I also avoid interrupting others in a conversation, so fast-paced arguments make it extra hard for me to know what to do. My instinct is to avoid getting involved and to not draw more attention/ire toward myself.

In situations like these, I often feel that if I open my mouth, I might start crying, which I know is read as extremely unprofessional and is something I particularly would want to avoid when I am already being dismissed as young, inexperienced, and insufficiently skilled at my job.

However, sometimes I know there is information that I have or perspectives I can bring that would help with the disagreement if I could only figure out how to insert myself into the conversation.

What strategies can I as an introvert use when I need to jump into a contentious/agitated situation in a professional setting?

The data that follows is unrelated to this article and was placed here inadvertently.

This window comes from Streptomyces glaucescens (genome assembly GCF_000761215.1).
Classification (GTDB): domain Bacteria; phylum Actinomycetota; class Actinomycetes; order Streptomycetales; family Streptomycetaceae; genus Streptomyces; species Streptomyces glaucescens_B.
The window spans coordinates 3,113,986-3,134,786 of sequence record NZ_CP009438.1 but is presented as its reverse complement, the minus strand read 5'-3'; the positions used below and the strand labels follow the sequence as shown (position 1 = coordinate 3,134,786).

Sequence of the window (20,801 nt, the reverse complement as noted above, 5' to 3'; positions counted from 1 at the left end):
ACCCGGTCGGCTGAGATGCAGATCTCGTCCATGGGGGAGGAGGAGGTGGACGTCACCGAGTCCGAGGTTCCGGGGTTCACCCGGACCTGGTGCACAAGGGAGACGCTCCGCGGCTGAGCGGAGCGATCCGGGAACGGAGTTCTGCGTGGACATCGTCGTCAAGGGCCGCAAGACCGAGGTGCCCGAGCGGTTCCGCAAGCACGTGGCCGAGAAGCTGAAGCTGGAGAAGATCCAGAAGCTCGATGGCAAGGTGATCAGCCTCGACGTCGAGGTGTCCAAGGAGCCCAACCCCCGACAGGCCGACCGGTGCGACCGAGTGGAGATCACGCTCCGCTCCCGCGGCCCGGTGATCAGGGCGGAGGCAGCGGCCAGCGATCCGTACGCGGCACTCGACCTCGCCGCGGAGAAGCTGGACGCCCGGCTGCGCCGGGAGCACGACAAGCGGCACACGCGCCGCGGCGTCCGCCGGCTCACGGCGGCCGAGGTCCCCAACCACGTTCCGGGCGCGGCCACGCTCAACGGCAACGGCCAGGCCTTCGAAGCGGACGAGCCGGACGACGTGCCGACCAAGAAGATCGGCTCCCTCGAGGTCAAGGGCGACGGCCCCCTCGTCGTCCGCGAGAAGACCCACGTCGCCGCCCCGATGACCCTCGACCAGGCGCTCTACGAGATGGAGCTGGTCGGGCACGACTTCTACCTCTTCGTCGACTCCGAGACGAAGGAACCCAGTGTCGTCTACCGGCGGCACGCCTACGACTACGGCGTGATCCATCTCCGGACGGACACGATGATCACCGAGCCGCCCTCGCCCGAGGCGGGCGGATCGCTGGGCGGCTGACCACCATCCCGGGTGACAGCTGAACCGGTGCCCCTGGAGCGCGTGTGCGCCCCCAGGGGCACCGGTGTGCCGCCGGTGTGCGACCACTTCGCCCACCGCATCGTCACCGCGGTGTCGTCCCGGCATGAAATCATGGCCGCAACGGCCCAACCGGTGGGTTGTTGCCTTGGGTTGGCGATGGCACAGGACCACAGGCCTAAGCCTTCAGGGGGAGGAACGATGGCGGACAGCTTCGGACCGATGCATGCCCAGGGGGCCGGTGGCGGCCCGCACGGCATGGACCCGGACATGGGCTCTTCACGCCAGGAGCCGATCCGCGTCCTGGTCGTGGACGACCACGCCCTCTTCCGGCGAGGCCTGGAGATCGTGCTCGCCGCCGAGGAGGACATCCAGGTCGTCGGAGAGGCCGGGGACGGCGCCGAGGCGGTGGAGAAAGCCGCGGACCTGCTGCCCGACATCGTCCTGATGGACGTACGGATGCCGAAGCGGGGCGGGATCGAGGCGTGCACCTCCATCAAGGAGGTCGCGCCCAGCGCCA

~Jittery in Massachusetts

fear

Dear Jittery,

Oh, my—I could practically feel the jitters with you while I was reading your letter. I’d love to help.

Conflict can kick up our self-preservation instincts such as fight, flight, or freeze. It’s particularly tough in a work situation where we can’t easily run away, and we have our professional reputation at stake. This is a big challenge for anyone.

I’m offering some suggestions here. Be gentle with yourself as you consider trying something new. It will be worth the effort as you notice anxiety going down, over time.

Continue reading